THE POWER OF 8 - BMW M8
According to a man with a stopwatch, BMW’s upcoming sports coupe has lapped the ‘Ring in 7:30
We’ve known for some time now that BMW M was working very hard on their M8 and M8 Competition siblings, and now, with an unveil imminent, the German luxury automaker has released a handful of camouflage pictures of the M8 running hard around a race track. But that’s not all, as they revealed some very interesting information that suggests that the M8 will indeed be something truly special when it debuts shortly.
For starters, the M8 will be powered by the very same twin-turbocharged 4.4-litre V8 that powers the M5. Except BMW M have promised that the M8 will have more than 600 horsepower. This leads us to believe that while the M5 Competition makes 460kw, the M8 will make around the same, with the M8 Competition rumoured to be producing a staggering 485kw. Like the M5, it will also feature a variable M-tuned xDrive all-wheel drive system with a drift mode.
Aside from more power, the M8 Competition is expected to feature a lower ride height, firmer suspension calibration with revised spring rates and dampers, stiffer motor mounts, and a sports exhaust system, over the regular M8. BMW is also claiming they are taking adjustability to a whole new level with the M8 and M8 Competition, as they will offer adjustable steering, suspension, transmission, engine, differential, and all-wheel drive settings.
The M-specific version of a new braking technology paves the way for the configuration of braking characteristics, a feature available for the first time in the new BMW M8. The new system brings together the brake activation, brake booster and braking control functions within a compact module. The integrated braking system reduces weight by around two kilograms and employs a vacuum-free brake booster to enhance the car’s overall efficiency. The brake pressure required is triggered by an electric actuator, which allows it to be generated more dynamically and also ensures significantly faster and more precise interventions from the driving stability control system.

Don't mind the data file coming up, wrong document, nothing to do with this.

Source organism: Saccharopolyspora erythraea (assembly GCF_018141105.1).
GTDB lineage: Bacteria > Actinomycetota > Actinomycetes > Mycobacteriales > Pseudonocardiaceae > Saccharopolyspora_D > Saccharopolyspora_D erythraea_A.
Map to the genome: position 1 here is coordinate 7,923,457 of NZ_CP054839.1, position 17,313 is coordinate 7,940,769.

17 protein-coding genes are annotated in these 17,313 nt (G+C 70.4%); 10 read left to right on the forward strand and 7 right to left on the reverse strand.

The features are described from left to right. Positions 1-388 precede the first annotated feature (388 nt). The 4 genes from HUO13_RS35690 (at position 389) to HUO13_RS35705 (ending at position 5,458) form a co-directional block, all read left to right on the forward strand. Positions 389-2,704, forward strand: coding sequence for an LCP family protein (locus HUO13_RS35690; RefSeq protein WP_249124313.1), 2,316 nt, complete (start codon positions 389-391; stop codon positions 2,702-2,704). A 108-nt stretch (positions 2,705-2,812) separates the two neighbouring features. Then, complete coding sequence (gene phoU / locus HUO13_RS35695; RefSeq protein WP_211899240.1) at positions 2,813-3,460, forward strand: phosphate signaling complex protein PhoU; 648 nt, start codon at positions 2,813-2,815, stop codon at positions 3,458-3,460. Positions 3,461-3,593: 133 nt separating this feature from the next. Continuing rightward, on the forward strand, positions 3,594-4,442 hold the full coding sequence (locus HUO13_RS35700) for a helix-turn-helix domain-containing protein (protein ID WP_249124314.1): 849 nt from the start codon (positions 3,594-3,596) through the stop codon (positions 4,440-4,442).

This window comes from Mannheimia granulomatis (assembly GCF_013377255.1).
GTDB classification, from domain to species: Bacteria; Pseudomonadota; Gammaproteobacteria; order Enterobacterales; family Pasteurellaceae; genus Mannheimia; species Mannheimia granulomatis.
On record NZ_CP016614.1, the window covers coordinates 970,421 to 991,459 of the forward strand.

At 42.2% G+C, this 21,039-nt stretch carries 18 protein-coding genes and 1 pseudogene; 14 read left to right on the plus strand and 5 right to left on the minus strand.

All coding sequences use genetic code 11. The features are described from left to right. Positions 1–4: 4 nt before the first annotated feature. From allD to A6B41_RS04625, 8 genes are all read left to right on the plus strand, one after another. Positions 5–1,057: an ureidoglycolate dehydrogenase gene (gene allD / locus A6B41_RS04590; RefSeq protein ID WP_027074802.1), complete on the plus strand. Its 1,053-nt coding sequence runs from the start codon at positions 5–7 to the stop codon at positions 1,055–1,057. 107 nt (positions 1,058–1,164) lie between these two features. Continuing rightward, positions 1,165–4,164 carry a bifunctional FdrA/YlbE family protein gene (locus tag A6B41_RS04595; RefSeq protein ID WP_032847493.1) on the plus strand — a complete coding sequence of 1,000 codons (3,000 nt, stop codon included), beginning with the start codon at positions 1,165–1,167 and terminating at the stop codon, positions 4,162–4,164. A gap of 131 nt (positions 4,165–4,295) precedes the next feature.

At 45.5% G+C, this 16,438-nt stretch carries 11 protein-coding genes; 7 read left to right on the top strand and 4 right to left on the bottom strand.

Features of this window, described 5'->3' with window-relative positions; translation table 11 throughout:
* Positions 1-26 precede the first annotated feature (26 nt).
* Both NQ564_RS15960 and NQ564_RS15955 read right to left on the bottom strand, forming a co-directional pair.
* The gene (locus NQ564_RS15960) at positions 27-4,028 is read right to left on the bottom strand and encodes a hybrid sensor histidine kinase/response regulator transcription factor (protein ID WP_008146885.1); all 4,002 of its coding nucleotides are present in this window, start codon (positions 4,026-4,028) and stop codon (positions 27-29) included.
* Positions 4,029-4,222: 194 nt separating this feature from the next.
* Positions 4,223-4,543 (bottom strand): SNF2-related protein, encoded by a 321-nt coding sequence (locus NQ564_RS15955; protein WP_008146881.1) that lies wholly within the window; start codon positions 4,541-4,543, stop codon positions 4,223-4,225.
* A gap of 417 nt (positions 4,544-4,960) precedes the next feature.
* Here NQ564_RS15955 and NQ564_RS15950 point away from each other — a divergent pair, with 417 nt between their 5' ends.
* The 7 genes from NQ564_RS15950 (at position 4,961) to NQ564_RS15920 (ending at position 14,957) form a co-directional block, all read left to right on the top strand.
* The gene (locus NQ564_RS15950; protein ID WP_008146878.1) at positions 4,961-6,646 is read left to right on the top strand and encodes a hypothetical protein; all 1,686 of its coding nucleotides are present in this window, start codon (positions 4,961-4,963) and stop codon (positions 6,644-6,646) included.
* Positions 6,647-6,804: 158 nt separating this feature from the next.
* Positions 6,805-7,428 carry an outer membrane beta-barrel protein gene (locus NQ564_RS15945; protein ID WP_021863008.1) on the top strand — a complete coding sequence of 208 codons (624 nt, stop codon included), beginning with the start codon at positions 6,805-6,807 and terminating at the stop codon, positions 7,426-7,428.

Another interesting titbit, is the fact that one wily spotter, timed a BMW tested M8 Coupe lapping the Nurburgring on his stopwatch. The lap time? 7:29.5. Granted, this isn’t the most accurate way to time a lap these days, but it would be accurate to within a few seconds. And considering this was the Coupe, it’s very likely the Gran Coupe version of the M8 will be slightly slower – meaning it is possibly slower than its Mercedes-AMG GT 63 S rival around the Green Hell.
Earlier this week, a picture (attached) of the M8 Competition surfaced online, apparently taken at a recent exclusive presentation of the vehicle, giving us an opportunity to get a glimpse of what the sports car will look like in an undisguised form. Let’s not forget, the M8 will be available in three body styles – Coupe, Gran Coupe and a Convertible. BMW have yet to confirm when the M8 and M8 Competition will be unveiled, but it is likely to happen in the coming weeks, with the high-powered sports car likely to arrive in South Africa towards the end of 2019 or in early 2020.